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Rice tariffication law

 

 

robert roque robroq firing line

FOLLOWING the enact­ment of the rice tariffica­tion law, the government has removed the limitations on the volume of imported rice and promises to provide cheap rice for consumers at a time they need it the most.

It is an undeniable fact that everyone has been affected by the continuous rise in the prices of consumer items re­cently, including rice – our staple food. This is truly sad­dening considering that most rice products in the market are locally produced.

According to Senator Cyn­thia Villar, chair of the Senate agriculture committee and the sponsor of the bill, the measure would help farmers improve their profitability and competitiveness.

The revenue would sup­posedly be used to create the P10-billion Rice Competitive­ness Enhancement Fund to provide seeds to increase the farmers’ harvest, modernize postharvest facilities, farm equipment and development of inbred rice seeds.

Rice imports would face a tariff instead of limitations on how much rice would be allowed to enter the country. The tariff is 35 percent for rice from members of the As­sociation of Southeast Asian Nations (ASEAN) and 50 per­cent for imports coming from non-ASEAN countries.

The Duterte administration has pushed for the enactment of the rice tariffication law to address inflation. The ex­pected increase in the supply of rice would provide access to more affordable rice to the benefit consumers.

But as we said in a pre­vious column, you simply could please everybody as some opponents disputed the government’s claims. They believe the law would be detrimental to farmers since it would be quite difficult for them to compete with the price of imported rice.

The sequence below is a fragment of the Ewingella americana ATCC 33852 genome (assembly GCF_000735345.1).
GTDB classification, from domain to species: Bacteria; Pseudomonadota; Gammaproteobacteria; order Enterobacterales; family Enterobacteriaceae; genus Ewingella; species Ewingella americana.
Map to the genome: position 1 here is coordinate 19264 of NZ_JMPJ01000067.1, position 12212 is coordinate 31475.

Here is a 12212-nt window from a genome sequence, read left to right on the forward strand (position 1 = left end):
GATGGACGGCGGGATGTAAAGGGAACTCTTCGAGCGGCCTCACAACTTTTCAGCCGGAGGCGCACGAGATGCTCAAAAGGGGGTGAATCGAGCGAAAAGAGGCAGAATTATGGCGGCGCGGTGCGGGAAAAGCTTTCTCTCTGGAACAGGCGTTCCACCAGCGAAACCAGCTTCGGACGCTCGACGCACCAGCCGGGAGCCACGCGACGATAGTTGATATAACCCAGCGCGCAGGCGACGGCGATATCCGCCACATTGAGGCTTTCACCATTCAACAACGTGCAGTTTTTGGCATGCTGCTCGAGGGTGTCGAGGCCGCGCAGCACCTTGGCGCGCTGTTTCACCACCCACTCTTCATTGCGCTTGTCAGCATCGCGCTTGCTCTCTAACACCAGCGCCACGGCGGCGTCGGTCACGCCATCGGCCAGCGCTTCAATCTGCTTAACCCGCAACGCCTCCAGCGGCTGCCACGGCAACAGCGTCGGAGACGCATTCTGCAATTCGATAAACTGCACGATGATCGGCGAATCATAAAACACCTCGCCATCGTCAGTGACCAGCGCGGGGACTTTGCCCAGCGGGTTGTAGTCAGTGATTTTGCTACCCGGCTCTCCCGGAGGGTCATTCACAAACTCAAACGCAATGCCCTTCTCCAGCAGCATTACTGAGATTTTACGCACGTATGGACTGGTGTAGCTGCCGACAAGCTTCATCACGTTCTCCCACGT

The Kilusang Magbubukid ng Pilipinas (KMP) claimed the law would open the country to unrestrained rice importation and even put an increase to rice prices. This could destroy the local industry and directly affect the livelihood of 13.5 million rice farmers and 17.5 million farm workers along with their families.

Senator Francis Pangili­nan said the law should be followed to the letter. He recalled the government’s earlier promise that additional revenue from the Tax Reform for Acceleration and Inclusion (TRAIN) Law would improve the people’s lives. However, it led to increased fuel prices that led to higher prices of basic goods.

We praise the government for its efforts to make rice more affordable to consum­ers. But the law should be implemented very carefully to ensure that it would benefit the farmers as well and not put an end to their industry with the influx of imported rice.

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